International Reggae Day continues to infuse Reggae's voice into the promotion of global wellness, climate sustainability and food security by engaging Jamaicans and Reggae lovers worldwide in the climate change conversation and tree planting campaign.
This commitment is in-keeping with the One Trillion Tree Campaign, inspired by the life of Nobel Peace Prize Laureatte, Wangari Maathi, pioneer of the One Billion Tree campaign. IRD is committed to planting one million trees globally by JulyOne.
10 benefits of planting trees
- Increases property value by 15%+
- Reduces electricity needed to run AC units
- Lowers heating bills
- Cleans the air
- Cleans the soil
- Produces oxygen
- Fights global warming
- Controls noise pollution
- Fights soil erosion
- Slows storm water run off
Promote the IRD Tree Planting Challenge: Plant, Pose, Post
- Register your participation
- Wear your Reggae Colours and Plant a Tree
- Post on Instagram/Facebook use #ThisIsMyReggae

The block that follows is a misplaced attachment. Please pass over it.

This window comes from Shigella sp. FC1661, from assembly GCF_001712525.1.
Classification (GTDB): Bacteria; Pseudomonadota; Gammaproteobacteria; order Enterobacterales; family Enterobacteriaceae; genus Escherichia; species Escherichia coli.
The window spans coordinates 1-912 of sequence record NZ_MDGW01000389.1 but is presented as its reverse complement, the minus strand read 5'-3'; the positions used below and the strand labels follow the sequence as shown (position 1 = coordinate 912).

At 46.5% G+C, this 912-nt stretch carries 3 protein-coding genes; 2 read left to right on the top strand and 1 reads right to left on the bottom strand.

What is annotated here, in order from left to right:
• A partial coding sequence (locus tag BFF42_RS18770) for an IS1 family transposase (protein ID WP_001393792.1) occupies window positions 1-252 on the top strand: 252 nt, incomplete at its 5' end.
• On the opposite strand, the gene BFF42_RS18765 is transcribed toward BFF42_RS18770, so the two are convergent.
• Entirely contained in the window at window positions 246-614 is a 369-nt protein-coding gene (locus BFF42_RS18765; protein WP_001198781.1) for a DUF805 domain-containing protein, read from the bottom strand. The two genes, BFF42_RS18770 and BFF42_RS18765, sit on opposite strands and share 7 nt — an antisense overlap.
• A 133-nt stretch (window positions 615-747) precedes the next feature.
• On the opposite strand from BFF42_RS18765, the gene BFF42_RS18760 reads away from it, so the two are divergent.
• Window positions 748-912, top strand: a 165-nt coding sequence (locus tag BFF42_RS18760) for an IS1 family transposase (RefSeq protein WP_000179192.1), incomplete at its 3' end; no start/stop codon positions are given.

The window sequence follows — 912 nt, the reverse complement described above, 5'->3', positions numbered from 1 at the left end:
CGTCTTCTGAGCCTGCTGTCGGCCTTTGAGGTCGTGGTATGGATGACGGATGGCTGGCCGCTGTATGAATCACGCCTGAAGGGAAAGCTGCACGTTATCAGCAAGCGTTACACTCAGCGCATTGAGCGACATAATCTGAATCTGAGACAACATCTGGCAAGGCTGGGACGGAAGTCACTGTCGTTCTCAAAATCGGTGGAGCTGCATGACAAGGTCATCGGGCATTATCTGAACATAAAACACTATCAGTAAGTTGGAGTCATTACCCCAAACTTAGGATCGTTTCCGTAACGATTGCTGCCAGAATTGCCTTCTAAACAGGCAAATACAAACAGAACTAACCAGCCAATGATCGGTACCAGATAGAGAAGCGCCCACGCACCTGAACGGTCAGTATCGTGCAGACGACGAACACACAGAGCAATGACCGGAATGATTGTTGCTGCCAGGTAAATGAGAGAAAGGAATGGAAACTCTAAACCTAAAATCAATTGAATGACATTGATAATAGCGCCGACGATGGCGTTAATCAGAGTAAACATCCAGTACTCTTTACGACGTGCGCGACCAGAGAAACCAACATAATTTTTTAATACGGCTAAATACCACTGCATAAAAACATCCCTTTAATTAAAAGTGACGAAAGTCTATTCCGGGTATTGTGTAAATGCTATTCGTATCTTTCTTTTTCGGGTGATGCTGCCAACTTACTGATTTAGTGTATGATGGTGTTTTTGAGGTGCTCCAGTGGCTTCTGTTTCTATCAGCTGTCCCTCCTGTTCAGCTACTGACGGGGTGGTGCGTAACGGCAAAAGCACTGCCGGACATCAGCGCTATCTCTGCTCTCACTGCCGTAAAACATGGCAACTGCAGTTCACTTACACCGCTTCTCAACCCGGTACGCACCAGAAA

- Record video and send photos challenging others to plant a tree by JulyOne
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NEPA | MCGES
Jamaicans are being encouraged to plant trees to support the 'Trees for Life' initiative, aimed at strengthening the island's diverse flora and improving its resilience to climate change.
Trees for Life is a campaign being undertaken as part of the Yallahs/Hope (River) Watershed Project with support from the Forestry Department, National Environment & Planning Agency (NEPA) and the Ministry of Culture, Gender, Entertainment and Sport.
Some 2,860 tree plants will be distributed to schools, communities and farmers in St. Thomas through the Yallahs/Hope (River) Watershed Project. These trees may range from coffee, naseberry, mango, soursop, avocado and citrus, to mahogany and jacaranda.
"We have seen the devastation from the rains we had recently in terms of flooding and siltation of our waterways, and what we can do to reduce that in the future is plant trees, because the roots of trees hold the soil together. So, in times of heavy downpour, there will be less soil erosion, less silt reaching our waterways and fewer water lock-offs," Miss Gilpin reasoned.